“At the risk of of­fend­ing oth­ers, a lot of mod­ern gui­tar-based mu­sic sounds de­riv­a­tive.”

Exclaim! - - TABLE OF CONTENTS - PG. 20

WHEN ASKED TO NAME THEIR FAVOURITE FOLK ROCKER, many Cana­dian mu­sic buffs would no doubt choose Ba­hamas. Af­ter all, the Toronto-based singer-song­writer, born Afie Jur­va­nen, won a Juno Award for his gen­tly strummed 2014 LP Ba­hamas is Afie, but de­spite those suc­cesses, Jur­va­nen had no de­sire to fur­ther mine that ter­rain when it came time to record a fol­lowup.

“At the risk of of­fend­ing oth­ers, a lot of mod­ern gui­tar-based mu­sic sounds de­riv­a­tive,” Jur­va­nen says of his mind­set while ap­proach­ing his new al­bum, Earth­tones. “I wanted to make a mod­ern record and not a folk record, or some­thing look­ing to­ward the past. I re­ally ad­mire hip-hop and R&B artists. When I lis­ten to D’An­gelo, he sounds so rel­e­vant to me, and when I started writ­ing, I had artists like that in mind.”

Ba­hamas went from hav­ing them in mind to hav­ing them in the stu­dio. Or more specif­i­cally, he re­cruited James Gad­son and Pino Pal­ladino — mem­bers of D’An­gelo’s band, the Van­guard, who backed him on 2014’s clas­sic, Black Mes­siah — for a ses­sion that helped rad­i­cally change his sound. Long­time fans shouldn’t worry, be­cause Jur­va­nen re­tains his trade­mark husky, yet sooth­ing vo­cal de­liv­ery. But the mu­sic oth­er­wise has a funky, soul­ful qual­ity that’s closer to Mo­town than Ba­hamas Is Afie.

Bold as that shift may be, and as highly es­teemed as Gad­son and Pal­ladino are, get­ting them on board was sur­pris­ingly easy. The Van­guard sim­ply sprang to mind when Jur­va­nen was seek­ing in­spi­ra­tion, so he asked his man­ager on a whim to see if any­one from that band was avail­able. And while the pair’s re­sumes are stacked, they are, in the end, ses­sion mu­si­cians for hire, Jur­va­nen ex­plains. And he says play­ing with them was ev­ery bit the dream come true he’d hoped for, re­call­ing: “In many cases, I didn’t di­rect them to ‘play this or that.’ I’d just start play­ing and their in­stincts would fall in the right place.”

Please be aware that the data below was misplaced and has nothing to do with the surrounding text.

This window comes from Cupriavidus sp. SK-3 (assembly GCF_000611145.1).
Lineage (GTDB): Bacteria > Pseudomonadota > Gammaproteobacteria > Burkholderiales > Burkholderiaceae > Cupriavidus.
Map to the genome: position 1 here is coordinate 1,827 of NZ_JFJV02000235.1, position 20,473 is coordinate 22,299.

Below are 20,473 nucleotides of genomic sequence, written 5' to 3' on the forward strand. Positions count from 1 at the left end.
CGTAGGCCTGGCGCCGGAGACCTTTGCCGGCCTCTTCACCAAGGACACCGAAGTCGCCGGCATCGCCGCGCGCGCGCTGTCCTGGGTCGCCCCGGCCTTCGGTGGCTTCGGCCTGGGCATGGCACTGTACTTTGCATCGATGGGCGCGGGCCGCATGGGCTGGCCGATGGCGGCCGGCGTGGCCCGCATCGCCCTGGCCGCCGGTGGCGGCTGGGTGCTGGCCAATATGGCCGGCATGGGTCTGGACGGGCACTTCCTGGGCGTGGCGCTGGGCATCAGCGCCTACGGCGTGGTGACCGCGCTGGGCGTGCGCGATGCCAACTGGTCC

Jur­va­nen re­turned from those brief but fruit­ful ses­sions re­ju­ve­nated, his post- Ba­hamas Is Afie folk fa­tigue fi­nally thwarted. His tour­ing band re­turned dur­ing another round of record- ing sim­i­larly in­spired. Back­ing singer Felic­ity Williams, for in­stance, dab­bled in doo-wop on “Open­ing Act (The Shooby Dooby Song).” And gui­tarist Chris­tine Bougie soloed in pin­point jabs on “No Ex­pec­ta­tions,” align­ing smoothly with the tune’s soul­ful back­ing horn sec­tion. In fact, her play­ing was a per­fect al­ter­na­tive to the “de­riv­a­tive gui­tar mu­sic” that Jur­va­nen was so weary of.

“The gui­tar shouldn’t be pi­geon­holed to clas­sic rock. It’s an in­stru­ment that can do any­thing— it can make soft sounds and hard sounds and con­jure up a vast range of emo­tions, the same way a vi­o­lin or pi­ano can,” Jur­va­nen says. “When I say I wanted to make a mod­ern record, I mean I wanted to pull gui­tar mu­sic in that di­rec­tion, be­cause pop­u­lar mu­sic is mostly hip-hop and R&B and elec­tronic now. Fig­ur­ing out a way to make gui­tar mu­sic play well in that neigh­bour­hood is a chal­lenge that’s re­ally fun.”

“At the risk of of­fend­ing oth­ers, a lot of mod­ern gui­tar-based mu­sic sounds de­riv­a­tive.”

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